Bench of the High Court vide impugned order dated 02.03.2009

dismissed the appeal, affirming the order of the learned Single


(6) Learned counsel for the appellant would contend that the

excess payment made to the appellant was not on account of any

misrepresentation or fraud on his part. The excess payment was

made due to a mistake in interpreting the Kerala Service Rules. It

is further submitted that the appellant has retired on 31.03.1999.

The appellant had to undergo a bypass surgery and he is in huge

debts. After repeated request, D.C.R.G. benefit was released in his

favour. He prays for setting aside the impugned judgment and also

the order dated 26.06.2000 passed by the Public Redressal

Complaint Cell, Chief Minister of Kerala.

(7) On the other hand, learned counsel appearing for the

respondents­State of Kerala has supported the impugned judgment

of the High Court.

(8) We have carefully considered the submission made at the Bar

by learned counsel for the parties and perused the materials placed

on the record.

(9) This Court in a catena of decisions has consistently held that

if the excess amount was not paid on account of any

misrepresentation or fraud of the employee or if such excess

payment was made by the employer by applying a wrong principle

for calculating the pay/allowance or on the basis of a particular

interpretation of rule/order which is subsequently found to be

erroneous, such excess payment of emoluments or allowances are

not recoverable. This relief against the recovery is granted not

because of any right of the employees but in equity, exercising

judicial discretion to provide relief to the employees from the

hardship that will be caused if the recovery is ordered. This Court

has further held that if in a given case, it is proved that an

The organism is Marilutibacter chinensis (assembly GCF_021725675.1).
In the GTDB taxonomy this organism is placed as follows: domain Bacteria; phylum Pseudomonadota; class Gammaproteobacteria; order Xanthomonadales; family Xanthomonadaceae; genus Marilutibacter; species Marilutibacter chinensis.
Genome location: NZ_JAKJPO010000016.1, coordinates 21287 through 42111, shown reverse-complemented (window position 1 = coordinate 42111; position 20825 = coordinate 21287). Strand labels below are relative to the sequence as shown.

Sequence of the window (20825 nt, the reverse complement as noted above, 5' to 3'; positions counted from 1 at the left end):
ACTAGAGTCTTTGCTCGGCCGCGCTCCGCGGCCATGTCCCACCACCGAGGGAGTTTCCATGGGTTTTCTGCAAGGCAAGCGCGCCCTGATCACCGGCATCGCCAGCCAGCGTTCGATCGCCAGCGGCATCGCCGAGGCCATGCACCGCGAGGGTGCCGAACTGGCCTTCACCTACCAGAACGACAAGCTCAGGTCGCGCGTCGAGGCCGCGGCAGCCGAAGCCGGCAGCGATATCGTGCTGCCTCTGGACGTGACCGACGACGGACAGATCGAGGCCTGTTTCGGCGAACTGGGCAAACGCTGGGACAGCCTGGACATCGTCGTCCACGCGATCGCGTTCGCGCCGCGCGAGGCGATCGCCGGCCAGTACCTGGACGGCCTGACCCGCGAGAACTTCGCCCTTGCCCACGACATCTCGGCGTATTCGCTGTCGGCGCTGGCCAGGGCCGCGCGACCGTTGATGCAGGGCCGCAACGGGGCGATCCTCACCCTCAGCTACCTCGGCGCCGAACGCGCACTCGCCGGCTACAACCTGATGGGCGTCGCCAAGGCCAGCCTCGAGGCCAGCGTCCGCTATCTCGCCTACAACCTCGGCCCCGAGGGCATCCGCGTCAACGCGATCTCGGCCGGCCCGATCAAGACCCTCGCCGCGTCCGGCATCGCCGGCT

employee had knowledge that the payment received was in excess of

what was due or wrongly paid, or in cases where error is detected or

corrected within a short time of wrong payment, the matter being in

the realm of judicial discretion, the courts may on the facts and

circumstances of any particular case order for recovery of amount

paid in excess.

(10) In Sahib Ram v. State of Haryana and Others1 this Court

restrained recovery of payment which was given under the

upgraded pay scale on account of wrong construction of relevant

order by the authority concerned, without any misrepresentation on

part of the employees. It was held thus :

“5. Admittedly the appellant does not possess the
required educational qualifications. Under the
circumstances the appellant would not be entitled
to the relaxation. The Principal erred in granting
him the relaxation. Since the date of relaxation, the
appellant had been paid his salary on the revised
scale. However, it is not on account of any
1 1995 Supp (1) SCC 18

misrepresentation made by the appellant that the
benefit of the higher pay scale was given to him but
by wrong construction made by the Principal for
which the appellant cannot be held to be at fault.

Under the circumstances the amount paid till date
may not be recovered from the appellant. The
principle of equal pay for equal work would not
apply to the scales prescribed by the University
Grants Commission. The appeal is allowed partly
without any order as to costs.”

(11) In Col. B.J. Akkara (Retd.) v. Government of India and

Others2 this Court considered an identical question as under:

“27. The last question to be considered is whether relief
should be granted against the recovery of the excess
payments made on account of the wrong
interpretation/understanding of the circular dated 7­6­
1999. This Court has consistently granted relief against
recovery of excess wrong payment of
emoluments/allowances from an employee, if the
following conditions are fulfilled (vide Sahib Ram v. State
of Haryana
[1995 Supp (1) SCC 18 : 1995 SCC (L&S)
248], Shyam Babu Verma v. Union of India [(1994) 2 SCC
521 : 1994 SCC (L&S) 683 : (1994) 27 ATC 121] , Union
of India v. M. Bhaskar
[(1996) 4 SCC 416 : 1996 SCC
(L&S) 967] and V. Gangaram v. Regional Jt.
[(1997) 6 SCC 139 : 1997 SCC (L&S) 1652] ):

(a) The excess payment was not made on account of